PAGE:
The Manitoba government is launching a million dollar grant program in the hopes of helping vaccine hesitant communities persuade residents to get their shots.
Manitoba Premier Brian Pallister says the money will be broken down into grants of up to $20,000 that can be applied for by groups with plans to reach their community.
“Until very recently, our number one limiting factor in protecting Manitobans was vaccine supply, but now, as we approach nearly 70 per cent of Manitobans vaccinated, our challenge is to reach the other 30 per cent,” Pallister said at a Thursday press conference.
The province said community, sport, religious, cultural, education and arts organizations are examples of groups that can apply.
The money could be used for things like outreach staffing, contacting and supporting clients to get vaccinated, communications materials and community level incentives like meals, the province said.
That may mean everything from raffles for hockey equipment in vaccine-hesitant communities to funding for pop-up clinics targeting hard-to-reach residents.
While groups from across the province can apply, a government official told media at a Thursday technical briefing priority will be given to areas where vaccine uptake is low.
Applications can be made online starting Thursday and programming will be expected to run from June to September.
As of Wednesday Manitoba has administered 874,564 first and second doses of vaccine, according to a provincial website tracking doses.
Health officials say that means, overall, slightly more than 62 per cent of Manitobans 12 and over have so far received at least one shot of vaccine.
But not all areas of Manitoba have been as enthusiastic about getting the shot.
Data from the province shows there are areas of low vaccine uptake, including the core areas of Winnipeg and some rural areas south of the capital.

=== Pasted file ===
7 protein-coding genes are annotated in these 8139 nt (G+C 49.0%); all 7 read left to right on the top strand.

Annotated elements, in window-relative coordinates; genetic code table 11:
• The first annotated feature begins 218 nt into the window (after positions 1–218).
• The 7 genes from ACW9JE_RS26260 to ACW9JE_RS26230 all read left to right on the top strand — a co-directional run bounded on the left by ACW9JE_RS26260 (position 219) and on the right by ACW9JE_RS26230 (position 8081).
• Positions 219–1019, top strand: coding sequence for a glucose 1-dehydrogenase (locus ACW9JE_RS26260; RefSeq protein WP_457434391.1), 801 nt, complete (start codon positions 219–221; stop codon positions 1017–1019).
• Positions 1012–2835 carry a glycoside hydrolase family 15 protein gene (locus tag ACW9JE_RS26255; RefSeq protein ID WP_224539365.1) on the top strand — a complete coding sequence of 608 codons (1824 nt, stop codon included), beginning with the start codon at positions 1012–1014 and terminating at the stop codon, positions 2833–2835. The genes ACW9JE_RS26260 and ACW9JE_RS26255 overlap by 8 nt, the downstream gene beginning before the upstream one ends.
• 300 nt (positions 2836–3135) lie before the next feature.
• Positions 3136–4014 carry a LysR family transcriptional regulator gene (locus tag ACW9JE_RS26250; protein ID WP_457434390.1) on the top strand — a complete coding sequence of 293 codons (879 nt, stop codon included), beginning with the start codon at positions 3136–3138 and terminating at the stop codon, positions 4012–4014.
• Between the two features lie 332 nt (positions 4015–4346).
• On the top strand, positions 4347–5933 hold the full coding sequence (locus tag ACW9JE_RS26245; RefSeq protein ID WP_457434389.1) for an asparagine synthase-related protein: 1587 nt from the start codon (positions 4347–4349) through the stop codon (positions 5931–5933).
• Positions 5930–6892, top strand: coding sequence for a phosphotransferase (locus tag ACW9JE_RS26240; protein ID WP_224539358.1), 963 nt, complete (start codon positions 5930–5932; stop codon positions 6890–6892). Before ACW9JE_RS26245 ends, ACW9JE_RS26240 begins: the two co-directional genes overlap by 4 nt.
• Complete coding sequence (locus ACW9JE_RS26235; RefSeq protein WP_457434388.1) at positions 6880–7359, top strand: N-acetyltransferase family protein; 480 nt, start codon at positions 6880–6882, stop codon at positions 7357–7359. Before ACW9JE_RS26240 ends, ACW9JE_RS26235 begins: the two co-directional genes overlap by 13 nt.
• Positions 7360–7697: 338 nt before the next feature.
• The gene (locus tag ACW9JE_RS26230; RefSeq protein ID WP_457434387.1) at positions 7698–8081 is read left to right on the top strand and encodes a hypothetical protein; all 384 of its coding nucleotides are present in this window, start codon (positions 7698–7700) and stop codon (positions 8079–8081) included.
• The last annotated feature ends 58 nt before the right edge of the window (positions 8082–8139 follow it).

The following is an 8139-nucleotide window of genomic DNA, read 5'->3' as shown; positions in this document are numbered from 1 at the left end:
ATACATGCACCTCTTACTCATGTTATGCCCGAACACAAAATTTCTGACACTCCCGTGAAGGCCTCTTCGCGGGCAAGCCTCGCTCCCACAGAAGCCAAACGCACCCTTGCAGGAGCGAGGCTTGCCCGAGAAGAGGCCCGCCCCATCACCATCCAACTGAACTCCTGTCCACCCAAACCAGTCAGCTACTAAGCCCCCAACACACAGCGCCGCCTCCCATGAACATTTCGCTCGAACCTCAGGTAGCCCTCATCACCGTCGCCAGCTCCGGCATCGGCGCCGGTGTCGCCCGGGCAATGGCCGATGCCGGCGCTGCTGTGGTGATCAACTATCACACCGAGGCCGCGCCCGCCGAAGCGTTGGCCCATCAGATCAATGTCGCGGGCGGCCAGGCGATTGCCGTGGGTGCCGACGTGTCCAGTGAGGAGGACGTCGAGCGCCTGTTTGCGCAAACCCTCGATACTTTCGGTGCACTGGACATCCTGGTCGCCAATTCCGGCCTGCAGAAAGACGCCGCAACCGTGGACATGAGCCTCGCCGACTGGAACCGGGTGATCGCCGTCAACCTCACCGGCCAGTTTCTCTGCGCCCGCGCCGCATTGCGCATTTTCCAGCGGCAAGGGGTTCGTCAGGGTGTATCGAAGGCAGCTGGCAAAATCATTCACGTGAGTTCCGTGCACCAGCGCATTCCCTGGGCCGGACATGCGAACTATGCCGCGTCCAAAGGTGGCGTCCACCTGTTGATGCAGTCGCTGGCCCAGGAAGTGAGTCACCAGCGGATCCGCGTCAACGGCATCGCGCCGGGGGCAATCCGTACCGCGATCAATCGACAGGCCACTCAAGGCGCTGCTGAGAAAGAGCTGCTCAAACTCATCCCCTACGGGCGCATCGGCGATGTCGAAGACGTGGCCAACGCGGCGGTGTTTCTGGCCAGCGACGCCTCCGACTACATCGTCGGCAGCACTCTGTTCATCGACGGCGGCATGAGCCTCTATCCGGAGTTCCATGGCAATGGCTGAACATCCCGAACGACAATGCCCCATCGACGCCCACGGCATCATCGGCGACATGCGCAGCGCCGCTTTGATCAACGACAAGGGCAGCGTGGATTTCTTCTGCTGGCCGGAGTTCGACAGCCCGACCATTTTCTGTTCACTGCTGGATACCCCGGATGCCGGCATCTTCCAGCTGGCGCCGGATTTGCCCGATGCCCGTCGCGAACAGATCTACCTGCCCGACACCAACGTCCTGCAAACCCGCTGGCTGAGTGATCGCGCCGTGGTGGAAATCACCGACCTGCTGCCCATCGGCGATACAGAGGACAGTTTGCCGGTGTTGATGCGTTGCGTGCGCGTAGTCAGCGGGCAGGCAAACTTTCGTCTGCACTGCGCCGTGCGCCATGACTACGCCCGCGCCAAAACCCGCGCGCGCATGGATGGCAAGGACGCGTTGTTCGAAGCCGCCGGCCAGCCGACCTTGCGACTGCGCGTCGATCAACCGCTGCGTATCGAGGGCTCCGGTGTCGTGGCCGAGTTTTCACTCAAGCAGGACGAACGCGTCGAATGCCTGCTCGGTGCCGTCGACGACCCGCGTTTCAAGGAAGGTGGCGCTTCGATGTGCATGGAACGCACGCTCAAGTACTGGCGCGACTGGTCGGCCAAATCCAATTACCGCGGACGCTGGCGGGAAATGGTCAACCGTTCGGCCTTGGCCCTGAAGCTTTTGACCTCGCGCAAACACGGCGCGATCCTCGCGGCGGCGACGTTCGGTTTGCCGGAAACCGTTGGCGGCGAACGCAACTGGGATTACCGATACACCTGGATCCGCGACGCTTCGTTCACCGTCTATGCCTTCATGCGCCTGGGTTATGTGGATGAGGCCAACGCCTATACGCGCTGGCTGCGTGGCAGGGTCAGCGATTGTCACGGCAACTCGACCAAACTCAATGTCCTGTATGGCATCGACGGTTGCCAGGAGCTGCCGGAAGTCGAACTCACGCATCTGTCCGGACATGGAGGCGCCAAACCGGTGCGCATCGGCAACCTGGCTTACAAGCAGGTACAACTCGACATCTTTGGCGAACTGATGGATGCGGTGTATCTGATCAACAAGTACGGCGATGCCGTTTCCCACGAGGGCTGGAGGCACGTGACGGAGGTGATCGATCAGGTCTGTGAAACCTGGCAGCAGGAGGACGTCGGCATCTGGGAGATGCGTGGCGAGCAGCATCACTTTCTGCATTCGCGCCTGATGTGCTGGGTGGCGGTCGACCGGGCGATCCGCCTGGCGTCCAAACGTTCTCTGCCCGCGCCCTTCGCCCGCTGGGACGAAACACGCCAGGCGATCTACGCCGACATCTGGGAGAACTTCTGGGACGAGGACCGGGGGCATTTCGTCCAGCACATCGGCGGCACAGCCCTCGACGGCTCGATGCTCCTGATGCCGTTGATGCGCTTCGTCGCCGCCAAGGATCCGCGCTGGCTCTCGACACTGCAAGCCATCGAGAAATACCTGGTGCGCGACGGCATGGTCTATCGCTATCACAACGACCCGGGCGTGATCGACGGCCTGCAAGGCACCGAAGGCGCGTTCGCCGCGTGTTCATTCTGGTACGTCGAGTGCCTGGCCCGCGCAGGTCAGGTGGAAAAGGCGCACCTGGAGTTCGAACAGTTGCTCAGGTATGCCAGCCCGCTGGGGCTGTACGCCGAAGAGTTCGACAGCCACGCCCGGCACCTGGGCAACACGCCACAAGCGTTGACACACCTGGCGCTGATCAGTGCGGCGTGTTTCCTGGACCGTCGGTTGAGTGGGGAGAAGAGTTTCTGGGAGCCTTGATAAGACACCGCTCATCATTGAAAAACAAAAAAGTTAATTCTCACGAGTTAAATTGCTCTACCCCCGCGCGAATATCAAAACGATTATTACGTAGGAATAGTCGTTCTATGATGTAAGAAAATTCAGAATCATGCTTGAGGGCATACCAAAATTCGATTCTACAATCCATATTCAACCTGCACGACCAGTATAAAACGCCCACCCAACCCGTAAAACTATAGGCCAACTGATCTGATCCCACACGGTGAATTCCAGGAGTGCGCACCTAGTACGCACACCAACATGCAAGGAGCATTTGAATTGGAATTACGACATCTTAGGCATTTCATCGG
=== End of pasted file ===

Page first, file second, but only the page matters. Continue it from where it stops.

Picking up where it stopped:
Only 12.9 per cent of the eligible population of the RM of Stanley have been vaccinated as of Wednesday, for example.
To combat the hesitancy, the province has also expanded an advertising campaign encouraging Manitobans to get vaccinated.
The latest campaign, which has included spots on the boards behind the nets at Winnipeg Jets games, features prominent Manitobans with a messaging linking vaccination to a return to activities like sporting and cultural events, and eating at restaurants.
The campaign will be guided by a committee made up of what the province says are leaders and influencers from business, community and the non-profit sector.
Winnipeg epidemiologist Cynthia Carr and Economic Development Winnipeg CEO Dayna Spiring will co-chair the committee, Pallister said.
Pallister had previously said the province would announce incentives for vaccination last week, but officials later said an announcement would come this week.
Pallister left the door open to the government offering more vaccine incentives — directly to people — in the future.
In public consultations last month, the government raised the idea of free meals, museum admissions and financial payments of up to $100.
“This isn’t the final announcement … so I won’t rule out that there’ll be some individual incentivization,” Pallister said.
“There’s lots of people that aren’t involved directly in a community group, a sports group, a church group, a cultural group … so we’re going to look to reach them in other ways.”
Pallister also said he expects to announce a reopening plan for the province next week, but provided no further details.
All Manitobans 12 and over are currently eligible to book their first-dose appointments.
Earlier this week health officials announced those who received the AstraZeneca COVID-19 vaccine for their first dose can get either the Pfizer or Moderna vaccine for their second shot. Anyone who got their first shot on or before April 20 can make an appointment for their second jab.
Health officials have said those making appointments need to know which vaccine they first received, and the date the dose was given.
Vaccination appointments can be made by calling 1-844-626-8222 (1-844-MAN-VACC) or visiting the province’s website.
–With files from The Canadian Press
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